23. 23. Challenges for anarchic chains ● By design anarchic / public blockchains intentionally lack: − Terms of Service; End-User License Agreement; service-level agreement; consumer protections; customer service ● They lack these contractual hooks because any such artifact in an anarchic chain leads to some "controller" who can be shut down
  24. 24. Anarchic cont'd ● Regulated institutions handling regulated data might not use an anarchic chain for a couple reasons including: - Because all information is replicated globally and stored publicly and can be downloaded by anyone allowing them to potentially learn some kind of proprietary information - This type of replication potentially violates various national and supranational regulations
  25. 25. Challenges for permissioned chains ● In contrast, private/permissioned chains are specifically built around contractual agreements and tie-ins with legal infrastructure. ● The challenge is in operation and maintenance: − SLAs: which cloud provider or 3rd party providers should the nodes operate out of? − How to prevent the network from becoming centralized such that collusion or abuse could occur? (e.g,. the problems that database have) − How to handle disputes that span multiple jurisdictions?
  26. 26. Other impact of GDPR on a chain ● For a company, this impacts HR and payroll systems more in the forefront, which typically gets controlled by some cloud central database solution with easy deletion. ● For a blockchain platform, this gets tough because of right to be forgotten rules that force deletion (unrecoverable pseudoanonymization) or full anonymization. ● The hard part is breaking the chain of provenance and revocation.
  27. 27. Doomed, right? Not all is roses for a fully chained world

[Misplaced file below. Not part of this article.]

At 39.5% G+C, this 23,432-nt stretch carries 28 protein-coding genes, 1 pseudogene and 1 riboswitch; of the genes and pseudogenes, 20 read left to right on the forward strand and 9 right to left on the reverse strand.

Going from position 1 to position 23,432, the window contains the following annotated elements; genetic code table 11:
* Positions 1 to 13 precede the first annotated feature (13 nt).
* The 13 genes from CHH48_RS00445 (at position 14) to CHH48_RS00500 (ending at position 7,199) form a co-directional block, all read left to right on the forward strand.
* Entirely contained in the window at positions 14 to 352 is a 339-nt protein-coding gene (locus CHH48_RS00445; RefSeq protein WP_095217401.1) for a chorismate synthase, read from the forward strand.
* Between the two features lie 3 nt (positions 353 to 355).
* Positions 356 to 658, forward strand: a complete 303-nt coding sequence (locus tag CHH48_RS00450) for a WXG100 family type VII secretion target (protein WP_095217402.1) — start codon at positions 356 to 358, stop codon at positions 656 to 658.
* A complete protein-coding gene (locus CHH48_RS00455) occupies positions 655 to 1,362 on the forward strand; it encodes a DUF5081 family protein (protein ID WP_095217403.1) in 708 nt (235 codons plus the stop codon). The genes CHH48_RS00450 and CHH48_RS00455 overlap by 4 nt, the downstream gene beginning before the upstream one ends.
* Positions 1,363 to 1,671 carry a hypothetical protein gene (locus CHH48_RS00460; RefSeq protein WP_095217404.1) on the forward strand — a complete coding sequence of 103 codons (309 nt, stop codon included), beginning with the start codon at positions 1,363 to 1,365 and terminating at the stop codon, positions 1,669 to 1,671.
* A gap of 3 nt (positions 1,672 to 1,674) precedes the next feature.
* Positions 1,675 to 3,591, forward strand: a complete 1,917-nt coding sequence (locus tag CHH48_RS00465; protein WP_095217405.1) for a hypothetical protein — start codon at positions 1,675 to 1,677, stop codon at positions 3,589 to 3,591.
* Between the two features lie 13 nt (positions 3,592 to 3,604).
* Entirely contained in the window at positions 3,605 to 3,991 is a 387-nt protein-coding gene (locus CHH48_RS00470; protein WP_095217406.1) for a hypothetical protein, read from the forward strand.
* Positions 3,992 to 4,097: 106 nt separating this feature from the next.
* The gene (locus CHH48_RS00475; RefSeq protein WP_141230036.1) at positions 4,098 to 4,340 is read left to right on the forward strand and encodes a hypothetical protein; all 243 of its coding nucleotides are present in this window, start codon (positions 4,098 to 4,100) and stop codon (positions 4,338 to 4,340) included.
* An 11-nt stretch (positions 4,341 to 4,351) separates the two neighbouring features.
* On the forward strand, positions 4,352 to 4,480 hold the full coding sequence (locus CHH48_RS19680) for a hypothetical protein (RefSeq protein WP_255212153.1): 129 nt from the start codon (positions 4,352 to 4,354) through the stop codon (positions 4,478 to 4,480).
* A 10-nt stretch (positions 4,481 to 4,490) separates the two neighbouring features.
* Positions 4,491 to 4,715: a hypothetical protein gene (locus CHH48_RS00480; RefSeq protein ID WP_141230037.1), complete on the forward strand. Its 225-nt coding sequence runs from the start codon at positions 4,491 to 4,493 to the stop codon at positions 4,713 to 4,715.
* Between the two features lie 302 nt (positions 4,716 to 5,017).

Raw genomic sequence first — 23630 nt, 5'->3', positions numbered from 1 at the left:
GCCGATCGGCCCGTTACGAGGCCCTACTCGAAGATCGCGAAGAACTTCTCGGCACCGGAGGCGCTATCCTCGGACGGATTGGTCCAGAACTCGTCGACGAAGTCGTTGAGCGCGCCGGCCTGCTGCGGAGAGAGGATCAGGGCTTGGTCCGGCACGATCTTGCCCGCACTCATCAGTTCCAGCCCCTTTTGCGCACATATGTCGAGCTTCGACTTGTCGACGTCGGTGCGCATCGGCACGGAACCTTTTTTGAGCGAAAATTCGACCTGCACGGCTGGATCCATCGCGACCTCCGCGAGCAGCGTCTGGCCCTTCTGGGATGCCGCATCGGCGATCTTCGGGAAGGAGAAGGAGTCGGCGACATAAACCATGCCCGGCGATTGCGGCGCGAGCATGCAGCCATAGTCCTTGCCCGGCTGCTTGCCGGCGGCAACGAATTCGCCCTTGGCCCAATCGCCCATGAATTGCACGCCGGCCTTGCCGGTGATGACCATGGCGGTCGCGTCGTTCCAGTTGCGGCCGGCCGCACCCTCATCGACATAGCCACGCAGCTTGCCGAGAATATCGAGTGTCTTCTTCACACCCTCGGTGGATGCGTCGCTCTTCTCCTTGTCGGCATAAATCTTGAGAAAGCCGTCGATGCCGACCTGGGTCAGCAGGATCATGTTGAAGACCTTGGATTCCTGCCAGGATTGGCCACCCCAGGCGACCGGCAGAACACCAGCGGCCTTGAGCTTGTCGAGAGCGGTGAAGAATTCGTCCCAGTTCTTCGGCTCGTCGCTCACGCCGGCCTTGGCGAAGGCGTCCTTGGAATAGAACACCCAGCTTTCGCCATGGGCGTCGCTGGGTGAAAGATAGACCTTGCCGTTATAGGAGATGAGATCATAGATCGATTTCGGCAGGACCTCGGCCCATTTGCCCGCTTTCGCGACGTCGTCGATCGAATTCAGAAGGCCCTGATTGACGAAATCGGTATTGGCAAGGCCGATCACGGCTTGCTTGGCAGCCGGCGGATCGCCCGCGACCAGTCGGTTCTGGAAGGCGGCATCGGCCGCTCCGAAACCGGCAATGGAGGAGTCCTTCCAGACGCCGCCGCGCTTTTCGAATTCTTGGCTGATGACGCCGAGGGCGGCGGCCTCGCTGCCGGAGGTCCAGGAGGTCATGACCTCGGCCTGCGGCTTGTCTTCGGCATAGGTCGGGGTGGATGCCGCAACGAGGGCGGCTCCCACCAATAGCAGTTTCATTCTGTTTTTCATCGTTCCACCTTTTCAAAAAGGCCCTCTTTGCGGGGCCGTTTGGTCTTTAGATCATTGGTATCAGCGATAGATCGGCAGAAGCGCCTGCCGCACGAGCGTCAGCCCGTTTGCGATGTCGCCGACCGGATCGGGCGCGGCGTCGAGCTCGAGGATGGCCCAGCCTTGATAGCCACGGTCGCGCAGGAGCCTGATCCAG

28. 28. ● A single cloud provider could host the nodes across multiple data centers, giving you some fault tolerance of physical failure. ● But then you're dealing commercially with a single party, who can 'extort' the network participants if migration to another cloud(s) is difficult (monopoly rent seeking). ● There are other more subtle risks to cloud, like some unknown vulnerability in the client software that can be exploited across the entire network because cloud provider uses the same hypervisor software on all its hardware.
  29. 29. For blockchains: who sues who? ● The fact that data is stored in perpetuity is a problem under a lot of regulators views of perpetuity and around "purpose limitation" (you don't collect for other purposes) ● Also limitation of retention past when the data is useful. So keeping data forever that is not required, that will be an issue. ● If you're a conduit of data, if you have no control of it, you were not liable. But the bright line between being a conduit and hosting is being eroded.
  30. 30. Key takeaways
  31. 31. SFYL
  32. 32. Also, more SFYL
  33. 33. Other takeaways ● Data privacy issues are not inherently solved because of the usage “blockchains” ● In fact, the opposite may be true, especially with blockchains that use a “gossip” method and replicate all information to every node globally. ● If you plan to build, maintain, or operate infrastructure – including a blockchain – be sure to have a lawyer who specializes in data privacy to scrutinize your platform.
  34. 34. Contact ●
  35. 35. Appendix